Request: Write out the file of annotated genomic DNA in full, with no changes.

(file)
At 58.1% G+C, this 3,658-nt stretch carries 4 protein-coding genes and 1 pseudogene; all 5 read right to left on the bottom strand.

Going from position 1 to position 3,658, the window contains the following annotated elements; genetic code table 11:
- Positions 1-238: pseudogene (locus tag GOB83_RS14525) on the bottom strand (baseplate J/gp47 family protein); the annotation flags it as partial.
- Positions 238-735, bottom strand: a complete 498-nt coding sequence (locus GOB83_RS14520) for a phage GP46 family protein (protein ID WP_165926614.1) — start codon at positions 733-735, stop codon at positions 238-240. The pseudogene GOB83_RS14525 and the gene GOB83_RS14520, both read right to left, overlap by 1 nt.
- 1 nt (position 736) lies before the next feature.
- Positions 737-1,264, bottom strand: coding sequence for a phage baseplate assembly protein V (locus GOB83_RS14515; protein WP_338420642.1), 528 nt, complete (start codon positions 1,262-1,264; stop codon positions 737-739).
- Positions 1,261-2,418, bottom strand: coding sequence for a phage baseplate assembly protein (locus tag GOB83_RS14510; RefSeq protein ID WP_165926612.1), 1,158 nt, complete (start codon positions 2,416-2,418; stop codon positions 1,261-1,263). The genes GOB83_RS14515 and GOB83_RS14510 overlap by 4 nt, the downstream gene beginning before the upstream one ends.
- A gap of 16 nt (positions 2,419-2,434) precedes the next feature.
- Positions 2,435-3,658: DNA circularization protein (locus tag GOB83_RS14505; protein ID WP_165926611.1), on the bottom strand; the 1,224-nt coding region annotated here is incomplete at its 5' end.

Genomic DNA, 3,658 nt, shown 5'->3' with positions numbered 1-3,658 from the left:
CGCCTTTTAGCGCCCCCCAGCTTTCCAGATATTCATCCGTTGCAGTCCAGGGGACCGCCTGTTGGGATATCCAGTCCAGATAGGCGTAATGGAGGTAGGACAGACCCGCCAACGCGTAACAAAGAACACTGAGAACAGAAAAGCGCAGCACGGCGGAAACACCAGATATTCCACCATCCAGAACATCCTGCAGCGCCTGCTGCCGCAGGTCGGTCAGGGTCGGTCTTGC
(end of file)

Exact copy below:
At 58.1% G+C, this 3,658-nt stretch carries 4 protein-coding genes and 1 pseudogene; all 5 read right to left on the bottom strand.

Going from position 1 to position 3,658, the window contains the following annotated elements; genetic code table 11:
- Positions 1-238: pseudogene (locus tag GOB83_RS14525) on the bottom strand (baseplate J/gp47 family protein); the annotation flags it as partial.
- Positions 238-735, bottom strand: a complete 498-nt coding sequence (locus GOB83_RS14520) for a phage GP46 family protein (protein ID WP_165926614.1) — start codon at positions 733-735, stop codon at positions 238-240. The pseudogene GOB83_RS14525 and the gene GOB83_RS14520, both read right to left, overlap by 1 nt.
- 1 nt (position 736) lies before the next feature.
- Positions 737-1,264, bottom strand: coding sequence for a phage baseplate assembly protein V (locus GOB83_RS14515; protein WP_338420642.1), 528 nt, complete (start codon positions 1,262-1,264; stop codon positions 737-739).
- Positions 1,261-2,418, bottom strand: coding sequence for a phage baseplate assembly protein (locus tag GOB83_RS14510; RefSeq protein ID WP_165926612.1), 1,158 nt, complete (start codon positions 2,416-2,418; stop codon positions 1,261-1,263). The genes GOB83_RS14515 and GOB83_RS14510 overlap by 4 nt, the downstream gene beginning before the upstream one ends.
- A gap of 16 nt (positions 2,419-2,434) precedes the next feature.
- Positions 2,435-3,658: DNA circularization protein (locus tag GOB83_RS14505; protein ID WP_165926611.1), on the bottom strand; the 1,224-nt coding region annotated here is incomplete at its 5' end.

Genomic DNA, 3,658 nt, shown 5'->3' with positions numbered 1-3,658 from the left:
CGCCTTTTAGCGCCCCCCAGCTTTCCAGATATTCATCCGTTGCAGTCCAGGGGACCGCCTGTTGGGATATCCAGTCCAGATAGGCGTAATGGAGGTAGGACAGACCCGCCAACGCGTAACAAAGAACACTGAGAACAGAAAAGCGCAGCACGGCGGAAACACCAGATATTCCACCATCCAGAACATCCTGCAGCGCCTGCTGCCGCAGGTCGGTCAGGGTCGGTCTTGC